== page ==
How to calculate running average

Written by kelvin o'donahue
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How to calculate running average
(Jupiterimages/Pixland/Getty Images)

A running average can be either of two measurements. A cumulative running average includes all values, and is updated whenever a new value is added to the data set. Running average may also refer to moving average, or the average of a subset of the most recent measurements.

You might calculate the cumulative running average of the age of everyone in a club. Every time a new member joins, the cumulative average changes. A moving average could be the average high temperature over the last two weeks: each day, the set of data used to calculate the average “moves” one day.

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  1. 1

    Sum all data values. For example, the sum of the seven numbers 34, 35, 23, 26, 40, 27 and 39 is 224.

  2. 2

    Divide the sum of all values by the number of values in the data set to obtain the average value. In the example, the average is 224 / 7 = 32. Store or otherwise remember the sum and the number of values.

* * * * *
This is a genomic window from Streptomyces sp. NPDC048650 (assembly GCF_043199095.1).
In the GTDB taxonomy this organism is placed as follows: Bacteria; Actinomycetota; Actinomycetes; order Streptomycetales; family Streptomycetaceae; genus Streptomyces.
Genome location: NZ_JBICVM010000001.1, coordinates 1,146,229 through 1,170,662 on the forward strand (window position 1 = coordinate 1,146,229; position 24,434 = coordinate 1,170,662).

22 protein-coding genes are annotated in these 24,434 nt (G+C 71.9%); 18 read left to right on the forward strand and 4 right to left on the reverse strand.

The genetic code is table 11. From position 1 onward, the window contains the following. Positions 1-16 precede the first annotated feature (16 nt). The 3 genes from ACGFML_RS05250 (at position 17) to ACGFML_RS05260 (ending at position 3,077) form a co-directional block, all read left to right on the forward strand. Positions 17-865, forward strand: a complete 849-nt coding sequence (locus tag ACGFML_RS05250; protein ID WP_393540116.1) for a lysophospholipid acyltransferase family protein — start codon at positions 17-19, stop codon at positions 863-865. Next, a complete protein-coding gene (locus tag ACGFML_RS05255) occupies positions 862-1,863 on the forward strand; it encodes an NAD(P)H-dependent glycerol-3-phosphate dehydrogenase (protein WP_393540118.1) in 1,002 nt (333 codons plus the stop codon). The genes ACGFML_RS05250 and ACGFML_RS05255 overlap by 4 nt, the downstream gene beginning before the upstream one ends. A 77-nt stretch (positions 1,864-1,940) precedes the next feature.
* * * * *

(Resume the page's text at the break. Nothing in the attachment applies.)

3. 3

    Add any newly recorded values to the previous sum of numbers. For a new value = 38 added to the previous data set, the new sum is 262. There are now eight values, so the new average = 262 / 8 = 32.75. Continue adding new values to the previous sum, and continue to increment the count of variables each time.

  1. 1

    Select a window size. For example, from a set of seven numbers (34, 35, 23, 26, 40, 27, 39) a reasonable window size could be 5. Sum the 5 most recently recorded numbers: 23 + 26 + 40 + 27 + 39 = 155.

  2. 2

    Divide the sum by 5, the number of values in the window. Using the example, 155 / 5 = 31.

  3. 3

    Add any new values to the end of the list of numbers, such as a new value of 38. Sum the 5 values most recently recorded, in this case 26 + 40 + 27 + 39 + 38 = 170.

  4. 4

    Divide the sum by 5, because the number of values in the window has not changed. In our example, 170 / 5 = 34.

  5. 5

    Repeat, each time discarding the oldest value from the window and adding in the newest value. Always divide by the same number, the window "length."

Tips and warnings

  • A cumulative running average will always change toward the most recently recorded number. The larger the count of variables, the less a cumulative average will change.
  • A moving average is intended to measure short-term trends. Moving averages are often used when measurements are made at regular time intervals.

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